Journal of Japanese Studies
Suzanne Vogel's The Japanese Family in Transition: From the Professional Housewife Ideal to the Dilemmas of Choice is a warm, readable book based on her decades-long relationships with six families from suburban Tokyo. . . .[T]his is an engaging book that many will enjoy reading and find deeply resonant. It is written for a generalist audience and would make a good addition to a course on changing gender roles in Japan or on Japanese society at mid-century.
Asian Journal of Social Science
A humanely rendered and often poignant exploration of the place of the professional housewife in Japan over the past half-century. Vogel’s study examines the still salient but rapidly waning influence of the post-War sengyō shufu ideal in Japanese society. Drawing on decades of professional and personal interactions with a group of Japanese women and their respective families, Vogel reveals the considerable variation in individual experiences and divergent household trajectories that are often elided under the label, ‘middle class.’. . . The result is an accessibly written monograph that resonates with contemporary studies of Japanese women and family life, while reflecting the rewards and challenges of long ethnographic engagement.

Product Details

ISBN-13:
9781442221710
Publisher:
Rowman & Littlefield Publishers, Inc.
Publication date:
03/16/2013
Series:
Asia/Pacific/Perspectives Series
Pages:
200
Product dimensions:
6.20(w) x 9.10(h) x 0.80(d)

What People are saying about this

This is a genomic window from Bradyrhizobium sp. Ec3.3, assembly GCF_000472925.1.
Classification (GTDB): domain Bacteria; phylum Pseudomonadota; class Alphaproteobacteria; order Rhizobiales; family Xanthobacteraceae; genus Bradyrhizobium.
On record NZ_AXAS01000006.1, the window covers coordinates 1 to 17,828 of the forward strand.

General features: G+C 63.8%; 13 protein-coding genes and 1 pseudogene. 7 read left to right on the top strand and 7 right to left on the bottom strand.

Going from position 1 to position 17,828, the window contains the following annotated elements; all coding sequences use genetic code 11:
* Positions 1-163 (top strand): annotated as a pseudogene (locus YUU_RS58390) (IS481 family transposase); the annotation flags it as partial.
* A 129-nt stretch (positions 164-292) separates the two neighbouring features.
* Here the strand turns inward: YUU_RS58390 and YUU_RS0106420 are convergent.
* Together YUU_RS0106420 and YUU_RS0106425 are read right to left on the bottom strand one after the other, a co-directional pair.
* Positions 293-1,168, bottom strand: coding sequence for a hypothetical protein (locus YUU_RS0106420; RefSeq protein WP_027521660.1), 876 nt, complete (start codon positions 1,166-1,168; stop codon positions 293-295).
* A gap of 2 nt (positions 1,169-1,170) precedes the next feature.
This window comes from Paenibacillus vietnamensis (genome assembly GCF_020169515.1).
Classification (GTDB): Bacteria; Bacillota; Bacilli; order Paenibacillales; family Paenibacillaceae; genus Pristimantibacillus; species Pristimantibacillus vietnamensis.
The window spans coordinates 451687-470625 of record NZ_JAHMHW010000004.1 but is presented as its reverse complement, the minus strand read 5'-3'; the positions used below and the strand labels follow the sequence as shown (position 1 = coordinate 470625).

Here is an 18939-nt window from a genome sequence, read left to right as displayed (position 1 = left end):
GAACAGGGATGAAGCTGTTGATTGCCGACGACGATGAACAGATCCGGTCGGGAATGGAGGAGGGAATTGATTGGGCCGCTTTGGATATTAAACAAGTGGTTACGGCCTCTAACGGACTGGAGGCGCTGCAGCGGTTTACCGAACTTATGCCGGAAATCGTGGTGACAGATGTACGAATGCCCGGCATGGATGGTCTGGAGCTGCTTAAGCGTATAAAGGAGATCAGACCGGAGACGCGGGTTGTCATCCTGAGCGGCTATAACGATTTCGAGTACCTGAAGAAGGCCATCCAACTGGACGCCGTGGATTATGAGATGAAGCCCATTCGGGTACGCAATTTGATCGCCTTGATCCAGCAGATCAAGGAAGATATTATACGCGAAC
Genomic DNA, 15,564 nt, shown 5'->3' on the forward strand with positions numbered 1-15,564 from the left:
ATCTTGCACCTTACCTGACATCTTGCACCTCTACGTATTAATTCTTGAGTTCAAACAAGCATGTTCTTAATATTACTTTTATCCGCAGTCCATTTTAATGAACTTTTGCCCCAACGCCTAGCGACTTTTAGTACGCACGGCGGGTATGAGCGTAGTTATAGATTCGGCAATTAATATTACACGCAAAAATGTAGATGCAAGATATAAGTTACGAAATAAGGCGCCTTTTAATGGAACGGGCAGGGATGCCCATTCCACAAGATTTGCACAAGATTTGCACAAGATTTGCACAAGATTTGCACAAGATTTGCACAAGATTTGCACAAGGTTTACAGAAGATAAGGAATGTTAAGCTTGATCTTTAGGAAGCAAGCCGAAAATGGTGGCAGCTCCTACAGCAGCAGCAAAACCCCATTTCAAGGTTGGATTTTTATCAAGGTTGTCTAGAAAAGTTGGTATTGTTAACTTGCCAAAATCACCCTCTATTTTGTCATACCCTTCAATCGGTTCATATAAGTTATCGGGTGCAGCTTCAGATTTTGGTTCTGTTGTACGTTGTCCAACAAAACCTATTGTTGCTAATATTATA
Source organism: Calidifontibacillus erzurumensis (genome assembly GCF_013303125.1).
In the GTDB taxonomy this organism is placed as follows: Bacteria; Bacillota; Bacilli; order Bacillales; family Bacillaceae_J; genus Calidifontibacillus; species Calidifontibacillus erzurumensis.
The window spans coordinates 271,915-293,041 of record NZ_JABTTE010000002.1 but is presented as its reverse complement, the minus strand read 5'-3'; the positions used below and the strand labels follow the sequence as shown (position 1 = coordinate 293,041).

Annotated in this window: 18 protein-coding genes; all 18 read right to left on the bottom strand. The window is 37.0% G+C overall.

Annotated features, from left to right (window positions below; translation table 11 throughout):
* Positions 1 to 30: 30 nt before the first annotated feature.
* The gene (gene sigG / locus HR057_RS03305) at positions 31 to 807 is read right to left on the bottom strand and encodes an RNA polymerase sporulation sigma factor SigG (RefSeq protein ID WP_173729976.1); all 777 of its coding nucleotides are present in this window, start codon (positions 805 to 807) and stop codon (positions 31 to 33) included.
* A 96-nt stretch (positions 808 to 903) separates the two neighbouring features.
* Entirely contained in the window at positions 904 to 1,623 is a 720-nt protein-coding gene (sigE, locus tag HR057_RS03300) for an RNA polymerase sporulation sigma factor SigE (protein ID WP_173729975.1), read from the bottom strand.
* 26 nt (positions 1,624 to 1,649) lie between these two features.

Michael Zielenziger
Perhaps no nation has changed more dramatically in the past fifty years than Japan, and Suzanne Vogel is perfectly placed to offer an important and unique perspective on the changing role of Japanese women. Her compelling portrait of the everyday triumphs and frustrations of Japan’s postwar ‘professional’ housewives offers an important new lens for understanding how the postwar ideal of the ‘perfect household’ and maintaining appearances contributes to the new manifestations of psychological stress we see today.
William Kelly
Fifty years after the publication of the classic Japan's New Middle Class, Suzanne Vogel has produced a memorable sequel—an update that focuses not on the salarymen but on their wives. It is a warm and engaging portrait of the changes as well as the continuities in Japanese family life.
Anne Allison
Suzanne Vogel writes in a refreshingly clean prose with a remarkably deft handling of history and context: family, gender, work patterns, and the shift in labor relations and the economy. The sexless couple syndrome is fascinating, and everything she says about working mothers, gender inequity, and the ebbing of the Japanese art of silently sensing the feelings of others strikes me as absolutely right. The book is smart, clean, and timely. There is really nothing like it in English. And I like the take-away message—that there is something that people and the government can do.

Meet the Author

Suzanne Hall Vogel (1931–2012) was a psychotherapist with University Health Services, Harvard University. Steven K. Vogel is professor of political science and chair of the Center for Japanese Studies at the University of California, Berkeley.